This big Tudor Revival house on Ouellette Avenue, has seen better days, but was also the home to one of the most important architects of the 20th century.
Ernest Wilby was born in England in 1869, moving to Toronto at age 4, and retuning to England for college. He graduated college there in 1885, and came back to Canada in 1887. He worked for various firms in the Toronto area, moving to Buffalo, NY in 1895. In February, 1902 he made an important decision and moved to Detroit, MI where he met Albert Kahn. He joined Albert Kahn’s office, and quickly became the Chief Designer for Albert Kahn, a position he held from 1903 – 1918. He helped design and supervise many big projects, including the Ford Factory in Highland Park and the Hill Auditorium in Ann Arbor.
He joined the faculty of the University of Michigan in 1922, where he remained active as a member of the faculty of the School of Architecture until 1943.
According to an article in the Windsor Star from February 20, 1946, Professor Ernest Wilby was awarded and honorary fellowship in the Royal Architectural Institute of Canada. The article credits Wilby as the “originator of the concrete pier and steel sash type of industrial building”. The article also said that Wilby had lived in Windsor since 1930, although he is listed in the 1923 directory as well.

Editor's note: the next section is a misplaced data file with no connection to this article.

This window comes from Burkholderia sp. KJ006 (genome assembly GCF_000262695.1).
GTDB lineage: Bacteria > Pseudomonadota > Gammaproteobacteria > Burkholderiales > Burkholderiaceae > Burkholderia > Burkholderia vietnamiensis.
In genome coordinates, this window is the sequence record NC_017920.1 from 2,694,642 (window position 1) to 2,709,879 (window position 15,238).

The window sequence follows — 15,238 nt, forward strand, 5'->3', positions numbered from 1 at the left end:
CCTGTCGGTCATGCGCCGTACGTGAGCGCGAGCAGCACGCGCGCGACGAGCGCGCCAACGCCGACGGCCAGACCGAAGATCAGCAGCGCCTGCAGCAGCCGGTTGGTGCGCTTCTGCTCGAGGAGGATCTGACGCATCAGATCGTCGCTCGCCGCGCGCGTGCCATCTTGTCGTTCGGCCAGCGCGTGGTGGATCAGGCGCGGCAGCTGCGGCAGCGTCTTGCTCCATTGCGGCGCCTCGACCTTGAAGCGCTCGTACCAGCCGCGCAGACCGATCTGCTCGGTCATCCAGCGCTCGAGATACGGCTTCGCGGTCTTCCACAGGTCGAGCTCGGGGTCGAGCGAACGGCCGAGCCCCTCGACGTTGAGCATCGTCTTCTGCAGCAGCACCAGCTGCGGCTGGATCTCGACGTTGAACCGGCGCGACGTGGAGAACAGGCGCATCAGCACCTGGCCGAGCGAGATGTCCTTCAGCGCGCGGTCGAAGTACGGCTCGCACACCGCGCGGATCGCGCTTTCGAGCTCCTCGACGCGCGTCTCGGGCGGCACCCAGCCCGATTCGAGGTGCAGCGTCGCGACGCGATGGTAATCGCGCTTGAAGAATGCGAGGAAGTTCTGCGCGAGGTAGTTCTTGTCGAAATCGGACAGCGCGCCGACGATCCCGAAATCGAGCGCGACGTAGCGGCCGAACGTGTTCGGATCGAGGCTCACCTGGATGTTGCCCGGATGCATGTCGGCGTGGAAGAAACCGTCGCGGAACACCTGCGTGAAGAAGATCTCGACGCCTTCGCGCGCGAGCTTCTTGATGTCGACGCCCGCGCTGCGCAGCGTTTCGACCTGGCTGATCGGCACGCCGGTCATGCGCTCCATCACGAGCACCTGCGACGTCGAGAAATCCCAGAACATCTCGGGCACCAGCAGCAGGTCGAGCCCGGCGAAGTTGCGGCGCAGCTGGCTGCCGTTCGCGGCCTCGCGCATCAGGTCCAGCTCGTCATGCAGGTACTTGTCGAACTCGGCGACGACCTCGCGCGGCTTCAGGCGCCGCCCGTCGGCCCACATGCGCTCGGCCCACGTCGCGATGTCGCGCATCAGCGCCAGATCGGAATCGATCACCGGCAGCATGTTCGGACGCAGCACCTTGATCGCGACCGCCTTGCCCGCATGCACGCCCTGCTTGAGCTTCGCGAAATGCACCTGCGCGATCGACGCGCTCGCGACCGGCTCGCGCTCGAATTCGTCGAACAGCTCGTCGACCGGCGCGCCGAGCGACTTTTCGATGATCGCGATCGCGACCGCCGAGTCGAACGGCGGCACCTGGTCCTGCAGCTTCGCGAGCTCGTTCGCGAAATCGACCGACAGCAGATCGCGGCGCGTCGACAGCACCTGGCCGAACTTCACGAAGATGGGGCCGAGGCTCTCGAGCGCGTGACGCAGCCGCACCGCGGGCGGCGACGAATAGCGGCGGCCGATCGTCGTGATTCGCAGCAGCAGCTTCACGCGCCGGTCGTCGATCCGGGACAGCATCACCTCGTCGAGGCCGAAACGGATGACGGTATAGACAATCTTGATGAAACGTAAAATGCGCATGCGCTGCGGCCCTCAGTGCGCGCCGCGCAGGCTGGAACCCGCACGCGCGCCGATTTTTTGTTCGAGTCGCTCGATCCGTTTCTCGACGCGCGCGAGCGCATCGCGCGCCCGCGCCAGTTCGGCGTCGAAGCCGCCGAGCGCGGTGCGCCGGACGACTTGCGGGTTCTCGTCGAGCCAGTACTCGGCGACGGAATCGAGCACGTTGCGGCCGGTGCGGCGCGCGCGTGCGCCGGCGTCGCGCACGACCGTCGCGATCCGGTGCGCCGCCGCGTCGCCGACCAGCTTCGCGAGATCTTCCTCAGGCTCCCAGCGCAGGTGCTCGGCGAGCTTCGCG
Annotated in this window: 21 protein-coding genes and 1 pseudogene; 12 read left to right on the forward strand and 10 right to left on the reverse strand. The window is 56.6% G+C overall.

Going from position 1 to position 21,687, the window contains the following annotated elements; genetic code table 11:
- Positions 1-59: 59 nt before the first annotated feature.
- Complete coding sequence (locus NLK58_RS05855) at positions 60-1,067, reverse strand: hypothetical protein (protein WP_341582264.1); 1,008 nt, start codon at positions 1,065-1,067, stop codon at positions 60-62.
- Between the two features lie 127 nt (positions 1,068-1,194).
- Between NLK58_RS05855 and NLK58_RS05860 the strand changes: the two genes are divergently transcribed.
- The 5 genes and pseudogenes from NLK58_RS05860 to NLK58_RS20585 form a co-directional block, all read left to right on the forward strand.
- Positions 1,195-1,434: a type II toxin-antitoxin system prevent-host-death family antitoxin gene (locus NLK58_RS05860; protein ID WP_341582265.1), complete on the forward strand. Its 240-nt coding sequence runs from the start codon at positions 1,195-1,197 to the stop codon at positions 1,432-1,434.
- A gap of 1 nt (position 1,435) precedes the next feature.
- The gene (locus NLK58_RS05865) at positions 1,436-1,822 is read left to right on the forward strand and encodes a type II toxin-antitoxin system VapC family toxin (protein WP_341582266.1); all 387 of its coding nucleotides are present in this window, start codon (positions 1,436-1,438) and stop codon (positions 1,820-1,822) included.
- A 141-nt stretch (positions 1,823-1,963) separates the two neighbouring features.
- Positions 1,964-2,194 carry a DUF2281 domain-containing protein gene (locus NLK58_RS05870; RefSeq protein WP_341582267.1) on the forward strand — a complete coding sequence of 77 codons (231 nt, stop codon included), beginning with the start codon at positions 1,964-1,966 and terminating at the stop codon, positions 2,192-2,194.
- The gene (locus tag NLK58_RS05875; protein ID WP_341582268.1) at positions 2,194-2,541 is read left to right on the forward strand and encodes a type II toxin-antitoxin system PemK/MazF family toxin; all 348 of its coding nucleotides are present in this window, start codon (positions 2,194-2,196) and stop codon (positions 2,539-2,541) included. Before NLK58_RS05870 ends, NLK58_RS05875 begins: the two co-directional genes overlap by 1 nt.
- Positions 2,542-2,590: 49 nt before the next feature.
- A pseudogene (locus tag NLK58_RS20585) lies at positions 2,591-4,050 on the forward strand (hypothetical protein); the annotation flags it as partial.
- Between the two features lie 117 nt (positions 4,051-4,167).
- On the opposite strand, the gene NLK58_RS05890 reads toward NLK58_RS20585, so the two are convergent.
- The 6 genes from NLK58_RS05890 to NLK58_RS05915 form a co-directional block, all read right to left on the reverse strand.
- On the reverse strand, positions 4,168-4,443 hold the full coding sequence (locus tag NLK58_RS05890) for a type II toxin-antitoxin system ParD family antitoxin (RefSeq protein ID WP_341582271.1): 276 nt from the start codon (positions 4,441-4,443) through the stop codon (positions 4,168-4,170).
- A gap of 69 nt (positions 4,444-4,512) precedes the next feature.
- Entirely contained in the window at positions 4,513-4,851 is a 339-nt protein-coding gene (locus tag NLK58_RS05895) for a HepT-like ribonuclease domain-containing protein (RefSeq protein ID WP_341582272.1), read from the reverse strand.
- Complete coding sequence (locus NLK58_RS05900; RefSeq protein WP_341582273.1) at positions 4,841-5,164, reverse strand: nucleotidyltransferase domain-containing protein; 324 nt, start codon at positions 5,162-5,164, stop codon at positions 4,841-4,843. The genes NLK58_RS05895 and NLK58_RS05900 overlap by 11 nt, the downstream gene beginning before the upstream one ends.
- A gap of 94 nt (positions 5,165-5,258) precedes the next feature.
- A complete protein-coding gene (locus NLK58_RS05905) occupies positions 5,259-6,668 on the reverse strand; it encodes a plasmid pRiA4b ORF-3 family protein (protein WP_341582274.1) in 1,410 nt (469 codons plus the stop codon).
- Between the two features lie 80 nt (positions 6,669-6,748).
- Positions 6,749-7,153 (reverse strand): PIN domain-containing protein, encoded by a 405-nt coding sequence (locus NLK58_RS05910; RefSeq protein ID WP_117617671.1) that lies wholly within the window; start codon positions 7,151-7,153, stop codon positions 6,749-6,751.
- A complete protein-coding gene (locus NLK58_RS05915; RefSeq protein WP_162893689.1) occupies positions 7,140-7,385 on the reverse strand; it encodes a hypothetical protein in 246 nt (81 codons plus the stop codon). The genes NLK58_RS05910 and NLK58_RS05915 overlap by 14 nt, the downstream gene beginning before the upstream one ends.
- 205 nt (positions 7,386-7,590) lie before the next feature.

Wilby’s obituary from December, 1957, stated he died at his home at the age of 89. It also credits him with designing and building his house on Ouellette Ave. in 1930.
The funeral took place beside his house at St. Paul’s Anglican Church (now home to J.P. Tompson, architects), and Wilby is buried in St. Mary’s Church Graveyard in Walkerville, a building he personally supervised the construction of.
As part of his legacy, there is an Ernest Wilby Memorial Scholarship that has been awarded every year since 1966.
Next time you drive past the old place on Ouellette, give a thought about the man who designed it, built it and died in it, and how his designs while working at Albert Kahn’s helped revolutionize how industrial buildings were made.
Another part of Windsor’s often overlooked history.